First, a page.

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Tuesday, 13 May 2008
Page: 1665

Senator Webber asked the Minister for Superannuation and Corporate Law, upon notice, on 13 February 2008:

(1)   What action is the Australian Securities and Investment Commission (ASIC) taking against the directors of Westpoint Corporation Pty Ltd.

(2)   Is the Minister aware of any proposed legislation or amendments that would have prevented the actions of the Westpoint directors.

(3)   Is the Minister aware of any representation made by ASIC to have legislation amended that would have prevented mezzanine finance deals similar to those employed by Westpoint.

(4)   Did ASIC believe that Westpoint mezzanine funds were regulated products.

(5)   On what dates did KPMG sign off on Westpoint’s accounts in the past 6 years.

(6)   What action did the Australian Prudential Regulatory Authority (APRA) and ASIC take when they first discovered that Westpoint was acting as a bank without a licence.

(7)   Why did APRA and ASIC take a long time to realise that Westpoint was breaking the law.

(8)   Why has APRA not increased the limits for Financial Industry Complaints Service jurisdiction.

Senator Sherry (Minister for Superannuation and Corporate Law) —The answer to the honourable senator’s question is as follows:

(1)   ASIC’s court action relating to the Westpoint collapse is well advanced with a number of ASIC court proceedings having commenced against some of the parties, including the company’s founder, Mr Carey, and two other directors and the banning of a number of financial advisers. ASIC’s investigations to August 2007 included 62 investigations, 29 proceedings to preserve assets or place travel restrictions on persons of interest, and the winding up of companies to stop misconduct and preserve assets. ASIC has orders in place freezing the assets of the Westpoint founder, Mr Norman Carey and other associated parties up to March 2008. The court declined to extend travel orders preventing Carey from leaving the country but instead has put limited travel orders in place. On 13 September 2007, following action by ASIC, Mr Neil Burnard was committed to stand trial in the NSW District Court on charges relating to him making false statements in relation to Kebbel Investment Bank in order to obtain financial advantage for various Westpoint mezzanine finance companies. In December 2007, the Supreme Court of NSW also extended asset preservation orders against Mr Burnard until 11 February 2008. ASIC’s investigations into the collapse of the Westpoint group of companies is continuing. ASIC determined late last year that it is in the public interest to commence action under section 50 of the ASIC Act to recover damages on behalf of Westpoint investors. Action commenced so far amounts to potential damages claims of around $98 million for approximately 1500 investors.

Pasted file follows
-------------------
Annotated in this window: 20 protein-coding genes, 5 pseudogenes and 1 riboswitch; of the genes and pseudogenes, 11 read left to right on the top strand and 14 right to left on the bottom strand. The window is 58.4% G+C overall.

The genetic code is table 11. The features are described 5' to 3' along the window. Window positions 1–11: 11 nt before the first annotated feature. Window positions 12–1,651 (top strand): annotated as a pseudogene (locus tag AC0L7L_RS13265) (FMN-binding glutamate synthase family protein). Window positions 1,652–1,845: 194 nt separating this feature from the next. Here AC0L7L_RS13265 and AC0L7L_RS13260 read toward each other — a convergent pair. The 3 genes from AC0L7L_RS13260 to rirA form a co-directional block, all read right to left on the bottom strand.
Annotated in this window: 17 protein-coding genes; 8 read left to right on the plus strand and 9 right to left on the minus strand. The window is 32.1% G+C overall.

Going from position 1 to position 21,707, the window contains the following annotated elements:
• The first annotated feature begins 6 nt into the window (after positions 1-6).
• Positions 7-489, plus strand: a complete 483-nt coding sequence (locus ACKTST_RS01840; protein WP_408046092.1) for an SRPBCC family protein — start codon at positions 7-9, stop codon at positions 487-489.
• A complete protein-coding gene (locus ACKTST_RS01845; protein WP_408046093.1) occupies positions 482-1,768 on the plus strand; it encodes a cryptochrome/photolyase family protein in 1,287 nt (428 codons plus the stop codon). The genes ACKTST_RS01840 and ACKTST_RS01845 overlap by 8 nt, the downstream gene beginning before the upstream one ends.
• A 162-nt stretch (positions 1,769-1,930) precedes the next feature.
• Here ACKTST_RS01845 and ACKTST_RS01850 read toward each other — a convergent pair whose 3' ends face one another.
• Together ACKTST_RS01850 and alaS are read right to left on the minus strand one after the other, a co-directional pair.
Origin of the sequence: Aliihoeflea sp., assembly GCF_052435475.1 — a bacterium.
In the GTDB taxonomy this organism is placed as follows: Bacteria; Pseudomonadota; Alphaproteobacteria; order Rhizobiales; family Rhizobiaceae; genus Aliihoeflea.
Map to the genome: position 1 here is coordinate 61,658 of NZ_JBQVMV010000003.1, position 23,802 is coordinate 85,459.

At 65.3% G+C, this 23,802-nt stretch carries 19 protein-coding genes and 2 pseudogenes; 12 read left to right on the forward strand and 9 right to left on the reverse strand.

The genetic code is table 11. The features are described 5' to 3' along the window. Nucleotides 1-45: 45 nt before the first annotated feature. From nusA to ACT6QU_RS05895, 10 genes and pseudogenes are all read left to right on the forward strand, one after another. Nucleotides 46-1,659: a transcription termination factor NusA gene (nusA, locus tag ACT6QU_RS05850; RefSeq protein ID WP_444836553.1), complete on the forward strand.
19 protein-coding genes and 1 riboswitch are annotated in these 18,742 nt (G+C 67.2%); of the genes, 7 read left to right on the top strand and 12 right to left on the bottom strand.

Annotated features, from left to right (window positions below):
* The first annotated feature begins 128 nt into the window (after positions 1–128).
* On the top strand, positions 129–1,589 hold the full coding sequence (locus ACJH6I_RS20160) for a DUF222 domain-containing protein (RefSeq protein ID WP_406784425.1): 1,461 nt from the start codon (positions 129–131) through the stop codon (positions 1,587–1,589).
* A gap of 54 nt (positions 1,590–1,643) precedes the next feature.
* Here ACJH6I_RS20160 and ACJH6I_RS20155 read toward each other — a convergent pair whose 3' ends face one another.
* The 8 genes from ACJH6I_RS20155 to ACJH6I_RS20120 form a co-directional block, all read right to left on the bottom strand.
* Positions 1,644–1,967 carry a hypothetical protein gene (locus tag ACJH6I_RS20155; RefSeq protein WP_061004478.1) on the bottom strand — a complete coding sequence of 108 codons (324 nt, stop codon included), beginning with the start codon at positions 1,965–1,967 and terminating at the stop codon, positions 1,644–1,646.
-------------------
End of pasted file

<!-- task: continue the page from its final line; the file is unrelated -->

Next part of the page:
(2)   No.

(3)   In July 2006, ASIC conveyed its view to the Department of Treasury that consideration should be given to lifting the exclusion for promissory notes from $50,000 to a figure of, for example, $500,000. The Government is considering options to implement this recommendation.

(4)   Yes, ASIC believed the Westpoint mezzanine funds were regulated products.

(5)   In the past six years, KPMG signed the audit reports of Westpoint Corporation Pty Limited on the following dates: Year ended 30 June 2002, 2 December 2002 Year ended 30 June 2003, 5 December 2003 Year ended 30 June 2004, 4 March 2005 Year ended 30 June 2005, Not finalised; ASIC sought orders for compliance

(6)   ASIC received a complaint about the use of the term ‘Kebbel Investment Bank’ in April 2005. ASIC referred the complaint to the banking regulator, APRA. Subsequently APRA wrote to Kebbel (WA) Pty Limited stating that no appropriate authority to use the term ‘bank’ had been given and that the conduct was to cease.

(7)   Westpoint is not an APRA regulated body. ASIC advises that it became concerned about Westpoint’s fundraising activities after it became clear that Westpoint was deliberately setting out to avoid the disclosure requirements in the law.

(8)   APRA has no jurisdiction in relation to the Financial Industry Complaints Service (FICS).